Realtors hope to see green as real estate market rebounds

| by John Johnson
Realtors hope to see green as real estate market rebounds

The real estate industry, still reeling from the nationwide slowdown in the housing sector, hopes that the grass is greener on the other side – literally. Realtors are targeting green and environmentally friendly homes, a sector that the industry is embracing as the housing market continues a slow but promising rebound.

While many of those homes may not even have grass -- opting instead for water-conserving landscaping themes -- it’s expected that new construction of green homes will be in high demand when housing construction emerges from the doldrums. According to the National Association of Realtors (NAR), home buyers are showing greater interest in homes with green features such as energy efficient appliances and energy saving heating and cooling systems. A recent survey conducted by NAR revealed that 73 percent of potential home buyers viewed homes with energy efficient appliances as being very important.

“This is a trend that has really grown over the last few years,” says NAR spokesperson Michelle Wardlaw. “The demand for green homes is a win-win situation. It allows people to save money over time while also helping the environment.”

Green sells, too. A recent survey of the Atlanta real estate market by NAR’s Green Resource Council revealed that green homes were on the market an average of 31 fewer days than traditional homes. They also sold for 3.6 percent closer to the asking price.

It’s no wonder, then, that Realtors are rushing to take advantage of what is anticipated to be a green home movement in the not-too-distant future. In the 18 months since the NAR began its Green Designation program, 4,500 Realtors have completed the 18-hour course. Another 2,200 are in the process of gaining certification. The Green Designation program has become the fastest growing certification program in the history of the NAR. The highest concentration of real estate agents with the certification has been in Texas, New Jersey, Florida and New York.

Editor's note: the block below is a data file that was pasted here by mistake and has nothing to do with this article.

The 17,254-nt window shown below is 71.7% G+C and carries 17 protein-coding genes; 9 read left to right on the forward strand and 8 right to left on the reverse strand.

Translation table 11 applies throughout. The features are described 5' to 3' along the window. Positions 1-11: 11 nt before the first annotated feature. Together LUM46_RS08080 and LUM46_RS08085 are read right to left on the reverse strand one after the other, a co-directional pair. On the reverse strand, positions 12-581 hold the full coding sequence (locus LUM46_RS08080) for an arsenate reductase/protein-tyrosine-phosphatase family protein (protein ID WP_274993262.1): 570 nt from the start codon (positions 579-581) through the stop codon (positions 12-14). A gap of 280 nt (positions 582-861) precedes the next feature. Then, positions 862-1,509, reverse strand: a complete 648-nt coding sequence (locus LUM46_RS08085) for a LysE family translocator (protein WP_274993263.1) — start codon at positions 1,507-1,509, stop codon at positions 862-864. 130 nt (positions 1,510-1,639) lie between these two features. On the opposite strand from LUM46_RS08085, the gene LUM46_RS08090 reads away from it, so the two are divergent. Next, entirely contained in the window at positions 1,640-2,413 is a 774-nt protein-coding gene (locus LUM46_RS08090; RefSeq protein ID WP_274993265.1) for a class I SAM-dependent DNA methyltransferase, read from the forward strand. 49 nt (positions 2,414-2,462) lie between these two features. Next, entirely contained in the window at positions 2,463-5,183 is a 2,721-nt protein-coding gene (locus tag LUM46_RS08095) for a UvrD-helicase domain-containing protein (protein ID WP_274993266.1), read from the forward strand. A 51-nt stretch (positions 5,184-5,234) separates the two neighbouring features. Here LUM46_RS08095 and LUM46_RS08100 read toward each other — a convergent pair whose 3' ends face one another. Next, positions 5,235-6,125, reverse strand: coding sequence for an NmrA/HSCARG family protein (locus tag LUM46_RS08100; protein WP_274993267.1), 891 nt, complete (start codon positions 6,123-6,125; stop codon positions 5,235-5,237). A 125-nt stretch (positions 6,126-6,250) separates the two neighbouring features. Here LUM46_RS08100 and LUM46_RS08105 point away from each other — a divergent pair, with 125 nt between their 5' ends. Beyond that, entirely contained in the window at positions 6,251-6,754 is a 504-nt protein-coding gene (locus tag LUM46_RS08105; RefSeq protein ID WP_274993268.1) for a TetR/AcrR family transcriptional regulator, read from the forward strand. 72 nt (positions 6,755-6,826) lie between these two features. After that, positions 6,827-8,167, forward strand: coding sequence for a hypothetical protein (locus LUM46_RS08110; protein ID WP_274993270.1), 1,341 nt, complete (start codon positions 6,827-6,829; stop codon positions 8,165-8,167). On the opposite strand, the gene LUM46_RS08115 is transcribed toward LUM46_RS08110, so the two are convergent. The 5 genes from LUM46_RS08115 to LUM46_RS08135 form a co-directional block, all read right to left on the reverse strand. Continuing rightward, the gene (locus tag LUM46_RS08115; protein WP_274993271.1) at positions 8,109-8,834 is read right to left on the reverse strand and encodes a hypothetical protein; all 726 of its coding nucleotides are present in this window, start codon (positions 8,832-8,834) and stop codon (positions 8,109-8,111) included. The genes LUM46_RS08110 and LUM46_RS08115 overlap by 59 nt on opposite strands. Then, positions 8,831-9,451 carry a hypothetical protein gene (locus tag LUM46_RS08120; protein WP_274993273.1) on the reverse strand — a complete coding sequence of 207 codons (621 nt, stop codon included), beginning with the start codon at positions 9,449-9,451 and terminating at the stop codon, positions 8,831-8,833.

Andrew Norton, a real estate broker for Re/MAX Distinctive in Arlington, Va., and a member of the Northern Virginia Association of Realtors’ green task force, says that most home owners are very aware of energy efficient appliances and heating and cooling systems. Awareness drops when it comes to options like green windows and insulation. After that, homeowners’ knowledge of green features typically plummets.

“People are aware of energy efficiency options for heating and what is available now in new homes,” says Norton, who has one green listing that has thus far attracted little attention from the market. “When you get into other areas like green carpets and low-VOC paints, there is substantially less awareness. When you start to talk about issues like sourcing materials within a few hundred miles of the home site, I don’t know if the general public understands that concept yet.”

Green awareness slow to grow

Just as there are green topics that consumers are aware of, there are green pockets throughout the country that are more concentrated on sustainable living. Oregon, Washington and California, for example, have long been considered leaders in the green housing movement. The same holds true for the Carolinas and Colorado, while Texas is gaining a strong reputation in green homes, especially when it comes to alternative energy sources.